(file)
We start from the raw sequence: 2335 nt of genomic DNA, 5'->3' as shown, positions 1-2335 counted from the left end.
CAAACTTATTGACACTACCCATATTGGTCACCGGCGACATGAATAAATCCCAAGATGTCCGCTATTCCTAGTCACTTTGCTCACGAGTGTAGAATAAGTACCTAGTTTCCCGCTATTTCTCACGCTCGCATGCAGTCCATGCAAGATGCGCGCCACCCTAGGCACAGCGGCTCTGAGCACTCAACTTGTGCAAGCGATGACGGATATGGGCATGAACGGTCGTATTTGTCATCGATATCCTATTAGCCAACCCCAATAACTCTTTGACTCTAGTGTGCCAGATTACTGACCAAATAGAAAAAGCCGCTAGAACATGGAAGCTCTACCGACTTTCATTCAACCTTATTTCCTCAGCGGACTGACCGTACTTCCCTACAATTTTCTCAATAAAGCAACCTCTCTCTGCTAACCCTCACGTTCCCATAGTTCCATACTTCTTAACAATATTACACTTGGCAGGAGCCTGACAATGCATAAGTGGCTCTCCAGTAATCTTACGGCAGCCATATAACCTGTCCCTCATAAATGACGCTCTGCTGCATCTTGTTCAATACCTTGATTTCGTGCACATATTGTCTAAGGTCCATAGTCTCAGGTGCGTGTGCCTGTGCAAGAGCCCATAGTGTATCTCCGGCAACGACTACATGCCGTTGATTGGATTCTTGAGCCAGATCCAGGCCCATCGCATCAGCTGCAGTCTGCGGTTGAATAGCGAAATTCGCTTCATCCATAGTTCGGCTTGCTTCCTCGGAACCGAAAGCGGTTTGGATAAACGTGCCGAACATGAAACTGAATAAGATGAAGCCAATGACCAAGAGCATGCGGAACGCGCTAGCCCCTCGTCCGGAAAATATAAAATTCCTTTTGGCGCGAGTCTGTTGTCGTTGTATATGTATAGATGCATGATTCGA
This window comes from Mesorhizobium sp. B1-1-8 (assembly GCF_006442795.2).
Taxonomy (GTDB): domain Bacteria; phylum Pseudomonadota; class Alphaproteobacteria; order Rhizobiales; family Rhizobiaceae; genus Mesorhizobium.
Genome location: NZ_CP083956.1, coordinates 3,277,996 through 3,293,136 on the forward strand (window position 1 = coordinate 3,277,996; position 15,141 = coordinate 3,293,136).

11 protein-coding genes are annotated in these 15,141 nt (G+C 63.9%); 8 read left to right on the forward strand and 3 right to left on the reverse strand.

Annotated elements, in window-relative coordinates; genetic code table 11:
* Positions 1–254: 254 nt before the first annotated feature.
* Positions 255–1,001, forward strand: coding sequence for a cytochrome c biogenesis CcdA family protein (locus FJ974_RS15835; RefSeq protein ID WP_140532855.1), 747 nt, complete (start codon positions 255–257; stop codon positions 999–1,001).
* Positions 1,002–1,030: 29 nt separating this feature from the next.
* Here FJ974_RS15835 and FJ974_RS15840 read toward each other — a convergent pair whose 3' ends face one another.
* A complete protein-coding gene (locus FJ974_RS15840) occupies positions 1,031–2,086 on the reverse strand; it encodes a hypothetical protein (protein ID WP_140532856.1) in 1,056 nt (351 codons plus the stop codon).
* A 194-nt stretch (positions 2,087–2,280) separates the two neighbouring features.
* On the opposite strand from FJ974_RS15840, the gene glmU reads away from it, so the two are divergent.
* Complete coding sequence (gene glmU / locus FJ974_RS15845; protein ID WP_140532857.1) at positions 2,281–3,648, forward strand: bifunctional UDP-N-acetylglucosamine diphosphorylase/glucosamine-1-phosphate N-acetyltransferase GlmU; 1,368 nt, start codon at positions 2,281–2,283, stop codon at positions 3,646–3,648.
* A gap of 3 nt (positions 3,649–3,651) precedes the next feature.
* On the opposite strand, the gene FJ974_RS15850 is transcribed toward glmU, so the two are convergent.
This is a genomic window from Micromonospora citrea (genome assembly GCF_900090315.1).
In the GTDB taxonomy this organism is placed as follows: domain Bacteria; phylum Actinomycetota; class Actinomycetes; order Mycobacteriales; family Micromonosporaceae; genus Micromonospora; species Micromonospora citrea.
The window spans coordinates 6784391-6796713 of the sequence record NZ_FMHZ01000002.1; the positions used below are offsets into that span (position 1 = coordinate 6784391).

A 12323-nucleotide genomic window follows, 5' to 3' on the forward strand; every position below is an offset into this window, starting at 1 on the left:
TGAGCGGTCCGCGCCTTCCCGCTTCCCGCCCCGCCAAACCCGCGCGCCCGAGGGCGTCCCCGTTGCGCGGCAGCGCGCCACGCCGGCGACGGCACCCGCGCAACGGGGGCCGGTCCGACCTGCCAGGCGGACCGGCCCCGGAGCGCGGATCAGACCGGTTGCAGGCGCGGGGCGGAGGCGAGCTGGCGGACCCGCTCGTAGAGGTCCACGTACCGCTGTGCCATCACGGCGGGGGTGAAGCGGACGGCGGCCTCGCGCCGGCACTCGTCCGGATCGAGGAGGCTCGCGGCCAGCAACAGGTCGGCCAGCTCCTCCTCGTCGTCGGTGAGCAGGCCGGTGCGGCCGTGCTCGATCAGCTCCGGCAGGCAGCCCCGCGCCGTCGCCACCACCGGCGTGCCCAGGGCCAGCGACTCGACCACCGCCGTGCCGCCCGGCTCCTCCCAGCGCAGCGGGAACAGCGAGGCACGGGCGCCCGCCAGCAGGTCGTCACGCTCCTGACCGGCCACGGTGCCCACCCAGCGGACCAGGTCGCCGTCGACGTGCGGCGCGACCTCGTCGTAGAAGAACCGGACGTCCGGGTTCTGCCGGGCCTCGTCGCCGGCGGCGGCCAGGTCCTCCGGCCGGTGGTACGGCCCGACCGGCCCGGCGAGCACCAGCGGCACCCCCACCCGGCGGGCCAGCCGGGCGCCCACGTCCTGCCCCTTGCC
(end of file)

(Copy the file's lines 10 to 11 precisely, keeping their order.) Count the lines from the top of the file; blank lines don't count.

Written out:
* Positions 1,002–1,030: 29 nt separating this feature from the next.
* Here FJ974_RS15835 and FJ974_RS15840 read toward each other — a convergent pair whose 3' ends face one another.